Bankrupt Trenton Hotel Sells for $6M
When the Lafayette Yard Hotel opened in 2002, developers hoped the towering hotel would inject activity, commerce, and cash into downtown Trenton, New Jersey. Following an embattled decade of financial struggle, those dreams have finally crashed in a $6 million bankruptcy case. Perhaps new management can succeed where previous owners failed. For now, at least, the wheezing hotel’s new ownership is optimistic about their prospects.
Struggling Trenton Hotel $30M in Debt
With its 197 rooms (and parking garage to match), Trenton’s Lafayette Yard Hotel cost $60 million to build just over ten years ago in 2002. Trenton, which suffers from a reputation for crime and decay that is nearly on par with that of beleaguered Camden, had hoped that a soaring new hotel would invite a flurry of activity — and of course, the money that comes with it. Instead, the poorly-timed new construction struggled to stay afloat over a difficult decade of low profits and high operating costs in the midst of a suffocating economic recession.
Now, in 2013, the hotel’s struggles have finally come to a head.
The Lafayette Yard Hotel ultimately filed for Chapter 11 bankruptcy in August of this year, after financial personnel determined the establishment was drowning in a deep ocean of debt: $30 million deep, to be precise. (A month prior, Marriott had pulled out as the hotel’s operator, and management was unable to find a replacement willing to take on so many zeroes in the red.) Nearly half of that $30 million debt is to the city of Trenton itself, with another $9 million representing loans from the state of New Jersey, and just over $7 million owed to the Trenton Parking Authority.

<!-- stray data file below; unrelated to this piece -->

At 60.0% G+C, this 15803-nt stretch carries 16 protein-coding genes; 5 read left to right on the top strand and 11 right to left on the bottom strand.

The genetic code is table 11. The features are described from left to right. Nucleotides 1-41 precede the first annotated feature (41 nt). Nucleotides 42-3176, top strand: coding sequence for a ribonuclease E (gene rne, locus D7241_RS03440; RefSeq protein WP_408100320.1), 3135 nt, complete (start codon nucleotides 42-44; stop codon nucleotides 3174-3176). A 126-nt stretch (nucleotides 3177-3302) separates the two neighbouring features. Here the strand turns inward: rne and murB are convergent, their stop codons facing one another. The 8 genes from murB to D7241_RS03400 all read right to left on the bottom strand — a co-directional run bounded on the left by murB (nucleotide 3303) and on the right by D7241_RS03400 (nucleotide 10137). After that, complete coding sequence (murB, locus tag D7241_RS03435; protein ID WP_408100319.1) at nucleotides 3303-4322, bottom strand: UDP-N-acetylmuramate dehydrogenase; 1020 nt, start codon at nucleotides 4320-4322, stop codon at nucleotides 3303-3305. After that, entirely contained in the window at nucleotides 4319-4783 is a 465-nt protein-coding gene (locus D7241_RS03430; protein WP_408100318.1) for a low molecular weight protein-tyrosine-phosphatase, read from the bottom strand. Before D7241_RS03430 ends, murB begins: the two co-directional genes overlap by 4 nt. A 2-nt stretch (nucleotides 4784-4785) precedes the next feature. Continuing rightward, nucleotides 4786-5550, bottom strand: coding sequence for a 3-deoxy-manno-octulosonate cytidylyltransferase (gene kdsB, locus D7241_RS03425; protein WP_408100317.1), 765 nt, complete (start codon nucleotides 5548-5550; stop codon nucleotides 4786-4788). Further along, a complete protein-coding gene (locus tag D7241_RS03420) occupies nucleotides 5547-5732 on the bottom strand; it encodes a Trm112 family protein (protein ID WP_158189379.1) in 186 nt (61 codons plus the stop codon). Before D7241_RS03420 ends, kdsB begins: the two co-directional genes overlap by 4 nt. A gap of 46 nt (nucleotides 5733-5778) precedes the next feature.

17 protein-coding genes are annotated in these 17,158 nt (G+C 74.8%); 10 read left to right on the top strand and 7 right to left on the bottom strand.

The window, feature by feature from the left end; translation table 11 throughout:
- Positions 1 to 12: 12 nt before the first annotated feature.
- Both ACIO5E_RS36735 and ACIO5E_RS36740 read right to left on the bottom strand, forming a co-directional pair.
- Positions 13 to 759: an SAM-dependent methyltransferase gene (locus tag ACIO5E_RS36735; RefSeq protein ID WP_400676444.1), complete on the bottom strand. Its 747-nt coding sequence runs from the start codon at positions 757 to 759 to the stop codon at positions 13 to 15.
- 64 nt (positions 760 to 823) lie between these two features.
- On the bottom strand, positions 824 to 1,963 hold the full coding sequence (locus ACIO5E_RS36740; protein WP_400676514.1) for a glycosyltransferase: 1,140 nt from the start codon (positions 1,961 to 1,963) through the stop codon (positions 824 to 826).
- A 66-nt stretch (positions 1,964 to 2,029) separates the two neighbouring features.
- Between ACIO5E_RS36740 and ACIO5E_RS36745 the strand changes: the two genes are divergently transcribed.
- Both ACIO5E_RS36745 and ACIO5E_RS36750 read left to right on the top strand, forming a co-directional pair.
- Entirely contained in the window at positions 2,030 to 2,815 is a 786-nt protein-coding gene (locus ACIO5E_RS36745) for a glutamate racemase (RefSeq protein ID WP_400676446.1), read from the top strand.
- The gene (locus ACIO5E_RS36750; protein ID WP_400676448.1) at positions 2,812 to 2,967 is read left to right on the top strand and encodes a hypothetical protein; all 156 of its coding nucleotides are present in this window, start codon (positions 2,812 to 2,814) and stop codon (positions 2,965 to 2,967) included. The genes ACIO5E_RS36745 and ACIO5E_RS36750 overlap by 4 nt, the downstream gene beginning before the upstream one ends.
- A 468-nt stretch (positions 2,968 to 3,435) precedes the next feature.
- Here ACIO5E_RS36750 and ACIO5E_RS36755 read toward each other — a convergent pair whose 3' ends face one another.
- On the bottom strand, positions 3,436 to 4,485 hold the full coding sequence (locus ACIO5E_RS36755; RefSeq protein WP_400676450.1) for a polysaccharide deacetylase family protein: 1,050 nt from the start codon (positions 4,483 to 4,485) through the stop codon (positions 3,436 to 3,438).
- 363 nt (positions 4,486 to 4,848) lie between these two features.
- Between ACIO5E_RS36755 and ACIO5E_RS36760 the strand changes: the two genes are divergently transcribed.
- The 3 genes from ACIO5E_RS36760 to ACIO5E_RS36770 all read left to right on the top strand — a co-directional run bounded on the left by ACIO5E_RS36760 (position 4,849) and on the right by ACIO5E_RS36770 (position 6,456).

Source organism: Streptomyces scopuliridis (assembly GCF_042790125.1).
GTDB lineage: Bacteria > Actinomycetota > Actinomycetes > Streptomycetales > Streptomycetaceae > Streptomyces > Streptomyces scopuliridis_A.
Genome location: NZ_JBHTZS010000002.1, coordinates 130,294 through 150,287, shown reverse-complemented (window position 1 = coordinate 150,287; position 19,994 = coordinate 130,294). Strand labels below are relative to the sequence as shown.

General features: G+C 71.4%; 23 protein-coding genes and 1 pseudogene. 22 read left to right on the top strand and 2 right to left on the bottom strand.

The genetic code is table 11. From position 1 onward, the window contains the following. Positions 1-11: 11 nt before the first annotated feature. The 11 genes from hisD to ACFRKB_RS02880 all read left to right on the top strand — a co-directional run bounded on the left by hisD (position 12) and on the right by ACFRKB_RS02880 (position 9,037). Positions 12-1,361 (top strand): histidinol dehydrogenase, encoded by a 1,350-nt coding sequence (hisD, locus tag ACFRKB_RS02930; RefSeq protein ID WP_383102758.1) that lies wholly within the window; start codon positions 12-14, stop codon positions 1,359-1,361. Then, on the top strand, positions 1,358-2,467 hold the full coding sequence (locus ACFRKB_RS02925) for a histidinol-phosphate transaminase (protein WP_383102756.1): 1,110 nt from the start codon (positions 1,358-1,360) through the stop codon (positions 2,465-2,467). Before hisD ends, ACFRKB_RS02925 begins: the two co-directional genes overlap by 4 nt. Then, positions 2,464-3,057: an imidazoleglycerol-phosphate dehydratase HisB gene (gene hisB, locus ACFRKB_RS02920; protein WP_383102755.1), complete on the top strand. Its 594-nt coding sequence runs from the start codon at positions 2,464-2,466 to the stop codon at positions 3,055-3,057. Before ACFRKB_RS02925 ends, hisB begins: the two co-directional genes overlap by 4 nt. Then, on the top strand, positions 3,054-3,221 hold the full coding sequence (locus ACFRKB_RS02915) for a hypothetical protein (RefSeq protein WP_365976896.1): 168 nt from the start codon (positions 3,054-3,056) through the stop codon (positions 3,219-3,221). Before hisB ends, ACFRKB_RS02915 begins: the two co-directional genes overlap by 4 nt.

New Ownership Brings New Hope
Two bidders fought a brief war over the languishing hotel. In one corner, New York-based media company Edison Broadcasting; in the other corner, Camden County-based VBCE, which owns hotels and Dunkin Donuts establishments throughout Pennsylvania, Maryland, and Virginia. While VBCE — local, experienced with hotel management — may have seemed a more likely winner than an out-of-state broadcasting company with no hotel experience, VBCE bowed out of the race once the bidding, which began around $5 million, eventually climbed to the $6 million mark.
Now, the Lafayette Yard Hotel belongs to Edison Broadcasting. But what do they plan to do with it?
Edison is optimistic. The company’s Executive Vice President, Deepak Viswanath, says that if things go well, Edison Broadcasting may even move to New Jersey to keep a closer eye on its latest acquisition.
For now, contracts stipulate that the hotel must remain a hotel, even if Marriott is long gone. However, that hasn’t done much to stifle whispers that what was once Lafayette Yard Hotel may become an assisted living center, rehab center, or educational facility. Councilwoman Marge Caldwell Wilson sincerely hopes the rumors are just that: rumors. “I want them to keep this a hotel. I don’t want another rehab center in my district, don’t want an education center because it’s tax exempt. While I love education, why convert something that has the potential to be a revenue maker?” Making revenue was, after all, the primary intended purpose of the original hotel when it first opened its doors in 2002 — and making revenue is always a priority for Trenton.
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